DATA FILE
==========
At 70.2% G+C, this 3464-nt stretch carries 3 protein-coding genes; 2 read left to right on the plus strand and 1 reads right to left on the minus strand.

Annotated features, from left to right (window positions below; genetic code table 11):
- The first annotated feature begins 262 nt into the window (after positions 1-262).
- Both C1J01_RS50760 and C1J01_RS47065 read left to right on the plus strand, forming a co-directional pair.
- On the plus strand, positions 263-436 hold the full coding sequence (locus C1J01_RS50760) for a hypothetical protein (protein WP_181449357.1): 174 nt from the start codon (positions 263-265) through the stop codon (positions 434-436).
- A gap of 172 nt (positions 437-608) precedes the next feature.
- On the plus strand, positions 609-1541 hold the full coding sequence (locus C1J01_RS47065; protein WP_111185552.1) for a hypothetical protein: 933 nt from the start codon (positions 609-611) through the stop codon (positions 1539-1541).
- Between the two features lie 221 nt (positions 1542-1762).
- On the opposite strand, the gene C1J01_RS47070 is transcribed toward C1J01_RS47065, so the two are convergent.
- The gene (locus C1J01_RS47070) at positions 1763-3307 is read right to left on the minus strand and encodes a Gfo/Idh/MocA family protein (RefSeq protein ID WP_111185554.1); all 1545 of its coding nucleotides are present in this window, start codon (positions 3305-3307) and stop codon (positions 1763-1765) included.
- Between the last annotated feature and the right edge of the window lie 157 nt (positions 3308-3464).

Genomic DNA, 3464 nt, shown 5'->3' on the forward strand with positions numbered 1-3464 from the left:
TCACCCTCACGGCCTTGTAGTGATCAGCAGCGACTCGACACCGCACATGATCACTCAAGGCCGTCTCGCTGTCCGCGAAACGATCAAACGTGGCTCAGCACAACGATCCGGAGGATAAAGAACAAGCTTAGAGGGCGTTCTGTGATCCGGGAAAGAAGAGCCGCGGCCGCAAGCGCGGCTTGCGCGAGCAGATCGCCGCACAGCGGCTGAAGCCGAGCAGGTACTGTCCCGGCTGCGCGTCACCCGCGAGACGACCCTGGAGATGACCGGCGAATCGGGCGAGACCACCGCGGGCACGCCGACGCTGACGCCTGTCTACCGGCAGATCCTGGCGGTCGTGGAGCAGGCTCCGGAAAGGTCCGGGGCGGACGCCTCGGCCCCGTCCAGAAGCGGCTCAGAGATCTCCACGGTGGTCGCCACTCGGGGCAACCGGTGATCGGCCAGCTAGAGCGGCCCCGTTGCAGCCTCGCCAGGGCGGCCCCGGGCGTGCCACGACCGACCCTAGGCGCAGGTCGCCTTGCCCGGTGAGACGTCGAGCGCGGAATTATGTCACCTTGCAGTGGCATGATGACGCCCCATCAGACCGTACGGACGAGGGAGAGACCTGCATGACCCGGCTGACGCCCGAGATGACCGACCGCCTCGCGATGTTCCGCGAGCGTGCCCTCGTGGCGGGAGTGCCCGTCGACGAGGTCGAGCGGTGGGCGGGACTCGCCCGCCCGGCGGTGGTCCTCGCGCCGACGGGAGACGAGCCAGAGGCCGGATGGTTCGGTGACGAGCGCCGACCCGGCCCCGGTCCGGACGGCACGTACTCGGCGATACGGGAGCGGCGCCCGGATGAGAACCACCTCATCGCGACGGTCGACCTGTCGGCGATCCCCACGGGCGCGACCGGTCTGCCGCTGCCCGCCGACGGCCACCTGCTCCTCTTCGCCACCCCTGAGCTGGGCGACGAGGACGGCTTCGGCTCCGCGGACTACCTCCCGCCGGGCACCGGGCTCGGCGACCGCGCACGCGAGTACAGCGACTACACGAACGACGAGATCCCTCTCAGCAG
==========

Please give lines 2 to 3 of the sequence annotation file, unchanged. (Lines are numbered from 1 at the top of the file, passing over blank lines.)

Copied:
Annotated features, from left to right (window positions below; genetic code table 11):
- The first annotated feature begins 262 nt into the window (after positions 1-262).